Bandida feeds on the back deck
for herself and five
dubbed for the cowl of black fur
around the feline green of her eyes,
abandoned scarred by street edges
but safe on our back deck scarfing down
for herself and five.
One, Seamus, we will take in
pied white and gray
at this moment blue-blind-eyed and mewling
a fragile bluster of fur and need
Bandida's teat world enough.
The bright brute mammal heat of Seamus held
against our shirts
With Seamus on the Backdeck
The morning ritual has found its weight
Since our minds and hearts reluctantly gave in
To returning from Ireland to these benighted states.
Me booked with Heaney's poetry, scribing my letters
In a Trinity College gift shop journal
Of the Long Room bookstuffed to its vaulted rafters,
Seamus – stretchbodied openbellied mewling –
Dazzled by the zigging flies and hunter-spurred
By their zagging attacks, their aerial dueling.
We share this moment full of sentience and flair,
Snapping at the allusive, thrilled by the almost-caught,
Refreshed by the pause of a middle-distance stare.
The difference this:
Seamus does not know about endings
While I, scything through Heaney's stanzas,
Pile up endings by the sheaf-full, tight-bound by twinings
Of promise, pain, penance and sometimes-peace,
All while Seamus snaps, leaps, pirouettes and pounces,
Licks a nub of fur into place, lounges pleased.
Two Seamuses did anchor at our backdeck harbor.
I am glad for the company of each.
One keeps me to port, the other to starboard,
While I make an inroad on the long (but shortening) road ahead.
"Welcome to our home, where cat hair is both a fashion statement and a condiment."
In an article about space junk, the infographic
Showed how materials in orbit have progressed
From a dusting of satellites in orderly calisthenics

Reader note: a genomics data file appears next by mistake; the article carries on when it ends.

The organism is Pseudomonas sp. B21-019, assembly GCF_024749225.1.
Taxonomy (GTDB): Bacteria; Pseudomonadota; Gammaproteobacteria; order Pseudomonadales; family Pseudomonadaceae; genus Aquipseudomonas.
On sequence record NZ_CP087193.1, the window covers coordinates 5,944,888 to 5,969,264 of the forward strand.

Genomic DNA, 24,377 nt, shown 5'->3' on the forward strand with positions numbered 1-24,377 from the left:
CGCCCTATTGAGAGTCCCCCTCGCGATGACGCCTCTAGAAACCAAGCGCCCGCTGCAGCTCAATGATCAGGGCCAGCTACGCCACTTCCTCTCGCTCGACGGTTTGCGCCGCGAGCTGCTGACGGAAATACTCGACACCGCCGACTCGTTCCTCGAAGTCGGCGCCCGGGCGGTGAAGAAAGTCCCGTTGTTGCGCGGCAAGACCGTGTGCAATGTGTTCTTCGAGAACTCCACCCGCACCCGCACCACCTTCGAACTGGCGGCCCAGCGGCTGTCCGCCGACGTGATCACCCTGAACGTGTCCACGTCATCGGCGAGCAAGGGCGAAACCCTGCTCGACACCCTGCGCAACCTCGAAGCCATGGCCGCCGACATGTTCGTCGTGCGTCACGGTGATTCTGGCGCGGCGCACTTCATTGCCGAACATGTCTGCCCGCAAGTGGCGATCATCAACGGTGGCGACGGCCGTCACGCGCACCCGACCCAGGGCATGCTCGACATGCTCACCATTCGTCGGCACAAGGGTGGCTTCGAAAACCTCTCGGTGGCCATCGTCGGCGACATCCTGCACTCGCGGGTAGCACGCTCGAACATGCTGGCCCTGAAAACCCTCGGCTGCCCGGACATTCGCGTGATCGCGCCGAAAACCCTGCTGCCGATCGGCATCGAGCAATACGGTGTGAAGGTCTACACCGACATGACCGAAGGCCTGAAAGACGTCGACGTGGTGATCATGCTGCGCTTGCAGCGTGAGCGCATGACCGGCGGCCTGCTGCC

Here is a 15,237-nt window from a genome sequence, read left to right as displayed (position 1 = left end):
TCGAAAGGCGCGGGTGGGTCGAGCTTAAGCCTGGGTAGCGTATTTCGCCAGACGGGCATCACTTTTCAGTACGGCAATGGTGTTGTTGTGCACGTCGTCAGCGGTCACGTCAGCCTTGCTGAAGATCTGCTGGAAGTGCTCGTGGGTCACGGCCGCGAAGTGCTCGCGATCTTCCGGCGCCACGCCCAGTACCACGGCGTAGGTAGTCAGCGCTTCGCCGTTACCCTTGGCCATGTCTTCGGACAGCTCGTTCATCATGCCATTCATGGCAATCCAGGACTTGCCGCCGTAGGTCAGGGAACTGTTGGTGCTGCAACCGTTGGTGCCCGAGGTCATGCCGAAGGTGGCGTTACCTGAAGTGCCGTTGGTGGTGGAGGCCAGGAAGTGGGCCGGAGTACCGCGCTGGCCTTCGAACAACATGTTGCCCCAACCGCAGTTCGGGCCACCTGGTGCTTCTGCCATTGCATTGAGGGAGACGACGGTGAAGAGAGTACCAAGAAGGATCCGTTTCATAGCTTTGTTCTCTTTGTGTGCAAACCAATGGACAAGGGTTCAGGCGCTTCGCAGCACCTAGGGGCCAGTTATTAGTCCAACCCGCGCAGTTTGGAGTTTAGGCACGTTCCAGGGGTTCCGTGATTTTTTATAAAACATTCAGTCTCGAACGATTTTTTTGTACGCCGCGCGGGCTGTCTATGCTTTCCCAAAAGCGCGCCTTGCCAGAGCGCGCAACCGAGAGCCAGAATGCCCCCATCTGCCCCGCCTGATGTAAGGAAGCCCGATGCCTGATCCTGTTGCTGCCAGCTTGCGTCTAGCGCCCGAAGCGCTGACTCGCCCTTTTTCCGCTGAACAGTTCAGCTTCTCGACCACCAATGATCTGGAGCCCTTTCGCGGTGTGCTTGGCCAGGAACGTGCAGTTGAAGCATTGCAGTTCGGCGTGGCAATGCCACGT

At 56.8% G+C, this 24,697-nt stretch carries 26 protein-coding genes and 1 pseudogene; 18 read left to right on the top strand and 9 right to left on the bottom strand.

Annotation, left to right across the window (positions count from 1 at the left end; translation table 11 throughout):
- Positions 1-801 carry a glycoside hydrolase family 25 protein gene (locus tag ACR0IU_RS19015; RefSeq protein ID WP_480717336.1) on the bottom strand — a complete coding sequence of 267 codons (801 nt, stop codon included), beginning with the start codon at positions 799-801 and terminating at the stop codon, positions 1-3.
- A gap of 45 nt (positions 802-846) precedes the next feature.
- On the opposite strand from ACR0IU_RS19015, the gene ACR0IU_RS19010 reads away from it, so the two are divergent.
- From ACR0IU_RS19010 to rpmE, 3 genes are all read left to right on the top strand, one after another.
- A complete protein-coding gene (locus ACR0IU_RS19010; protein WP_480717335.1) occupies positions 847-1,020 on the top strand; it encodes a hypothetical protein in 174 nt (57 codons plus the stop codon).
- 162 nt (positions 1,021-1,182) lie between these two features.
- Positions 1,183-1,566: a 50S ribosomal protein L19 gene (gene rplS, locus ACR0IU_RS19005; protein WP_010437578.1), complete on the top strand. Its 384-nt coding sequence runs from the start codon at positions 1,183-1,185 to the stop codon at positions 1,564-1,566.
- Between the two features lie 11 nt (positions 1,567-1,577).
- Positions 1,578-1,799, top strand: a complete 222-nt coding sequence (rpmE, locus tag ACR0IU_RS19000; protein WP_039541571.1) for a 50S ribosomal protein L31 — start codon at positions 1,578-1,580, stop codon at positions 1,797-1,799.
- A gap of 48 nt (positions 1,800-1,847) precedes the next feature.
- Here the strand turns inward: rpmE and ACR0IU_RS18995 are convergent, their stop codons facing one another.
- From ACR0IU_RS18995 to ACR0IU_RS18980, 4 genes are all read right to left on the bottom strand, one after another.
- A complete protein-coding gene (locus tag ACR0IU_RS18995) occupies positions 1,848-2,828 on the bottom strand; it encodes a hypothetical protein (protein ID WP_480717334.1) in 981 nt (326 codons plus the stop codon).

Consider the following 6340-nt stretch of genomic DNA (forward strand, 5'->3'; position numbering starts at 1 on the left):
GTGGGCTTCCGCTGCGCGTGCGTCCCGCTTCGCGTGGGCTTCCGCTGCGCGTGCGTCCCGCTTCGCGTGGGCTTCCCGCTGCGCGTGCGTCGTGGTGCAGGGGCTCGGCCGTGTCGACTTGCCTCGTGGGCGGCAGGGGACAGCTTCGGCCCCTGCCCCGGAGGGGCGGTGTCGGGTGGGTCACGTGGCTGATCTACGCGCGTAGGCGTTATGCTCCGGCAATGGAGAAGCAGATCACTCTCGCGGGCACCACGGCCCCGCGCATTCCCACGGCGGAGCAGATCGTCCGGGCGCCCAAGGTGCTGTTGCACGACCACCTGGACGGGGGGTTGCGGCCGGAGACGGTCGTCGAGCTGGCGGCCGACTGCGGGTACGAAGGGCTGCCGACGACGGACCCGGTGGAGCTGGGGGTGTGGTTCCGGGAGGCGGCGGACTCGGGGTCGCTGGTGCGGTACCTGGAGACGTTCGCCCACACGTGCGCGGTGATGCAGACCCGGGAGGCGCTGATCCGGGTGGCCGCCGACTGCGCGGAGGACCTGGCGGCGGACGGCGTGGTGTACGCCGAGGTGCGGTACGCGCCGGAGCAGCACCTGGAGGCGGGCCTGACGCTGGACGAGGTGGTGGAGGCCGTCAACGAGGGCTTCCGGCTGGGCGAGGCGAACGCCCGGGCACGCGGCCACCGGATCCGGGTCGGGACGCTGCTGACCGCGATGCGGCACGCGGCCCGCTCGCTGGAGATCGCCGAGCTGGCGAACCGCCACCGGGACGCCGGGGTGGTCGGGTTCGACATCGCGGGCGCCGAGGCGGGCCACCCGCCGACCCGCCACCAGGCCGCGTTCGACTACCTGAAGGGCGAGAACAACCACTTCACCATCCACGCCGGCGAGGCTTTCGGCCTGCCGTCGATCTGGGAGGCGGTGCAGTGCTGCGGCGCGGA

To a shaken snowglobe of speeding metal and mess.
Welcome to our home, where four cats' hair
Orbits in mist and lands on every surface,
Despite our rigorous culling of coach and chair
And kitchen and bed and bathroom – endless surplus —
But we would not have it any way else aligned,
A small cost to pay for their palliative presence,
And for the chance given us by our felines
To care for, give comfort to, things not-us,
The chance that counters our despot nature,
The hair shirt that itches us to love each creature.
Cleansing the Litter
Four stations for the bowels of our Fiona,
Our Cordelia, our Banquo, our Seamus –
Daily visitants (sometimes twicely) leaving us
Their gift of intestinal incense extremis.
I sift and top off every morning, my plastic bag
A censer of ammonia and turd, wheat chaff and clay,
While their napping guts and cloistered bladders
Prep upcoming orisons for heavenward delivery.
Part of the everyday round in our six-team harness.
We contract shelter for their indoored condition,
Subclaused with food and medicine, in exchange
For their purring closeness, their bunting affection.
By market logic this does not make sense,
Spending out money (much) to renew
Four mammals that do not return a return
On investment, that do not produce or accrue.
But there is logic, and then there is redemption –
And the latter is what leads us to our oversight –
Being called to care for something other than self
Cleanses our own litter, makes us obligate,
Steady, fast, forgiving: better. Do better. Love better.
Even when they hairball up on the carpet,
Demand 2 a.m. food, do the 4 a.m. steeplechase,
Launch the 6 a.m. pounce because they're up, so up you get.
They liven us – leaven us – lighten us – make us laugh –
A fair trade for what we do on their behalf.
And while we six age together, we do not age the same.
They will use the litter until they don't, and that is that.
We will clean for four, then three, then two, then one,
As our time together becomes more abbreviate.
And we will honor each of them with the proper farewells –
Their absentia will keep making us do better, love better, until
We only have ourselves facing ourselves: lifelong have we been,
Lifelong we will continue. Our loving them has prepared us well.